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Thread: Pre Eclampsia and your diet

  1. Hope. It is the only thing stronger than fear.
    airmanssweetie's Avatar
    airmanssweetie is offline
    Hope. It is the only thing stronger than fear.
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    Jan 2006
    McChord AFB, WA


    Question Pre Eclampsia and your diet

    So a girl on xanga posted some things about your diet affecting complications you have during pregnancy. What she was talking about was Dr. Brewer's pregnancy diet...(

    It seems to make some sense to me.. granted its not proven that things like pre-eclampsia and hellp happen bc of your diet.,.. but in a way i could see how it could be. There have been testimonials etc from people who have had pre-e and followed the diet and didnt get it in other pregnancies (granted that could just be luck bc it isnt guarentee'd that youd get it in other pregnancies if you had it the first time). (As of right now, there are no known causes of pre-e, hellp, etc nor are there any known cures) The studies done by Dr. Brewer that show a total elimination of preeclampsia in a population that had previous rates of 40%.

    I knew nothing of this diet so I've looked it up online and read some things. It seems to make sense but at the same time- i wonder just how true it is. I can see how lots of salt would be bad for you when you ARENT pregnant but the girl on xanga has a good point "our bodies require extra salt to build extra blood volume, extra protein to build healthy babies, and tons of water to keep amniotic levels high, and to keep pretty much everything going". She also stated that OB's "standards include a limited calorie intake, absolutely NOT 100 grams of protein, little or no salt, and they rarely give out information as to what a 'good' diet is"..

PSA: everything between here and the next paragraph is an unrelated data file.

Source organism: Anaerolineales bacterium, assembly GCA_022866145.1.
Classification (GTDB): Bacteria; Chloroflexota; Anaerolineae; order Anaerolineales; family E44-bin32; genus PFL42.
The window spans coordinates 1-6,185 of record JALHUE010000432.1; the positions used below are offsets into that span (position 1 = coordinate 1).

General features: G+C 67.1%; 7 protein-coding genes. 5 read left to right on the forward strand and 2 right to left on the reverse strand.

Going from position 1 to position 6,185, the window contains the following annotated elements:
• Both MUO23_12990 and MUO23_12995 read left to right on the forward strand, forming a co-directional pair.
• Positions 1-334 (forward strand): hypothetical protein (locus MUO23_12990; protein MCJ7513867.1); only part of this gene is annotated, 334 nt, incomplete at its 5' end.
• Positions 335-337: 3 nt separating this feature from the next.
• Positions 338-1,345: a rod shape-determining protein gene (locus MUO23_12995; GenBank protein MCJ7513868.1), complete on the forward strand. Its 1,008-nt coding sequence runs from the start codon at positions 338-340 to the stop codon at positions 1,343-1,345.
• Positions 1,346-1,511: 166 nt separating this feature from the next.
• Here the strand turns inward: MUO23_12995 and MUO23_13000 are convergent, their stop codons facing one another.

It seems to make sense to me but at the same time i want to say its bullshit... any thoughts?

    I also found this online- it might explain things better than I did above lol.
    "Dr. Thomas H. Brewer, M.D. conducted ground-breaking research into Metabolic Toxemia of Late Pregnancy in 1979. He conclusively linked diet and the development of toxemia in pregnant women, showing that this was not a disease of the liver or the kidney or the placenta, as previously thought, but one of malnutrition, specifically a lack of protein, and therefore preventable. Here’s the concise version:

    If a mother has a weak diet, her liver falls behind with albumin production. Water can’t stay in circulation with lowered albumin (hypoalbuminemia), so water leaks into the tissues which causes swelling (edema) and a decreased blood volume (hypovolemia and hemoconcentration). Blood volume continues to decrease if nutrition doesn’t improve and the kidneys become overworked as they try to restore fluid to circulation. Blood pressure rises in an attempt to maintain adequate blood volume. And finally, when blood volume gets too low, the kidneys shut down. Women with toxemia also show signs of liver degradation.